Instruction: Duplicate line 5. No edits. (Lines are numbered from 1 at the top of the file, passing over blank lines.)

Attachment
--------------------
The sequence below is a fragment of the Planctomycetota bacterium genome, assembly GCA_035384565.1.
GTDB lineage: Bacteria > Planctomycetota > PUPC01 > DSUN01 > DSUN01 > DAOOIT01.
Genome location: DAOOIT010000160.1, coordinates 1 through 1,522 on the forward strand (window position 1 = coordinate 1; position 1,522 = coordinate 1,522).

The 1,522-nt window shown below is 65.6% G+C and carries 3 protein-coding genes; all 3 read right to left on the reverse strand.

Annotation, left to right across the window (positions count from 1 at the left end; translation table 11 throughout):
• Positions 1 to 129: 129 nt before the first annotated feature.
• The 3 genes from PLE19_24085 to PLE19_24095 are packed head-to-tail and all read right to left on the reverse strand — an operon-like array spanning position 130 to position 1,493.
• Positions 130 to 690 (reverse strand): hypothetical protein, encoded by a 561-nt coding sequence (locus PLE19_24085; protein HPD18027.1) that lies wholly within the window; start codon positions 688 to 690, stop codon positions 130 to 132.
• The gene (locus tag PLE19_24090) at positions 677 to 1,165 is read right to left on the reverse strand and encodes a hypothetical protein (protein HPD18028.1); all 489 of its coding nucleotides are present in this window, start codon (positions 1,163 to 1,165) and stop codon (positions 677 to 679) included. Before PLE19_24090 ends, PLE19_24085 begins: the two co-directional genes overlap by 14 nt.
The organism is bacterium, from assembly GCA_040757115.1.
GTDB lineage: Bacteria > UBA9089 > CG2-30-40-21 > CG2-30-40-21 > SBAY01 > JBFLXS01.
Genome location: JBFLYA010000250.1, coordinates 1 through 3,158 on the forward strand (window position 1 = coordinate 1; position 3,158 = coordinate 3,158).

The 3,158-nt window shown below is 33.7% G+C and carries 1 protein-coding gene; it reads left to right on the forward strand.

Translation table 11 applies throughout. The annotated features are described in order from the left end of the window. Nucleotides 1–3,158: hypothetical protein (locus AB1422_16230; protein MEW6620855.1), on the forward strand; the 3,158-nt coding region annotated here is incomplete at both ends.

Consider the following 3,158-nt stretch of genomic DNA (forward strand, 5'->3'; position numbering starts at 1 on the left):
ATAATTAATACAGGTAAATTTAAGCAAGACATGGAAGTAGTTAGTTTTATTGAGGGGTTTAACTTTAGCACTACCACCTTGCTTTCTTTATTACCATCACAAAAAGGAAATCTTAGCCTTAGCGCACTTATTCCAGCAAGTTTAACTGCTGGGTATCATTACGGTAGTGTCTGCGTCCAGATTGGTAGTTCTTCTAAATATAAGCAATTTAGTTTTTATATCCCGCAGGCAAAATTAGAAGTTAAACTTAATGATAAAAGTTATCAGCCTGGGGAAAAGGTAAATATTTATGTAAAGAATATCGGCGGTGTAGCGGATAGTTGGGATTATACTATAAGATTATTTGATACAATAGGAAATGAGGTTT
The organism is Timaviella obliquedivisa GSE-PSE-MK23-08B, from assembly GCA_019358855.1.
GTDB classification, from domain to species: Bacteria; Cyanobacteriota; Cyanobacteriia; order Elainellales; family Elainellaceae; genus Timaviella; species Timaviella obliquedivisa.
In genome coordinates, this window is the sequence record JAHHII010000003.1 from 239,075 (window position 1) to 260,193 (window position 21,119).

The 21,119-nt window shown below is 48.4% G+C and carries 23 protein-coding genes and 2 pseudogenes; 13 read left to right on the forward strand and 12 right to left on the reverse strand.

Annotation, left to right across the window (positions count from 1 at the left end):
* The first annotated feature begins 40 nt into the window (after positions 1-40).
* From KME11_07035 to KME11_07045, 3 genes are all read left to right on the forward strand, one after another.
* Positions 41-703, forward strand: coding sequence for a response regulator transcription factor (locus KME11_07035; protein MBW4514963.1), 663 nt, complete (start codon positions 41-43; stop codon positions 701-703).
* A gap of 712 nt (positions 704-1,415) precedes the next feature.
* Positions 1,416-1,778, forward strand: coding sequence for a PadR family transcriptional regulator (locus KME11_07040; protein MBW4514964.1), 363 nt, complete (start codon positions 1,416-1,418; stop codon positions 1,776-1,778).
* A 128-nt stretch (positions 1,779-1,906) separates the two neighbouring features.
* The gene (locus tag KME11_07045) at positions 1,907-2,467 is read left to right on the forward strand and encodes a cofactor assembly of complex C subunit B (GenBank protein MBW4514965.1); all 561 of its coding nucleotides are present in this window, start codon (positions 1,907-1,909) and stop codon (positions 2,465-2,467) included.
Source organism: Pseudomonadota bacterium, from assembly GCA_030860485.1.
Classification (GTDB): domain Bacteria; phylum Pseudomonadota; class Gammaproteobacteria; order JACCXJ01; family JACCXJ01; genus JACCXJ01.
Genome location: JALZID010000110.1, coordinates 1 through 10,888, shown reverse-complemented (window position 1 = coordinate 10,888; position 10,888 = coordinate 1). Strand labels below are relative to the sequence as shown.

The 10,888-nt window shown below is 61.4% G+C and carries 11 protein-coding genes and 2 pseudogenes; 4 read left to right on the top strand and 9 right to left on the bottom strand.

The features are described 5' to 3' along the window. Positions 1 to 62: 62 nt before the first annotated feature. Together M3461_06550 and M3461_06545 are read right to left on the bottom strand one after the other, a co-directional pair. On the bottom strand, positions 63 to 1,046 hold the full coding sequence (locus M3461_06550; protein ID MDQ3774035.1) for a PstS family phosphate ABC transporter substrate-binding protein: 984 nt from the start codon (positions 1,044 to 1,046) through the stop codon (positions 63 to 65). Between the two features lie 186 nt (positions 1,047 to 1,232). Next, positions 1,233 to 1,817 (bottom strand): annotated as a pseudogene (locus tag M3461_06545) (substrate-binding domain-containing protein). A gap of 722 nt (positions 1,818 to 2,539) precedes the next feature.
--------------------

Annotation, left to right across the window (positions count from 1 at the left end; translation table 11 throughout):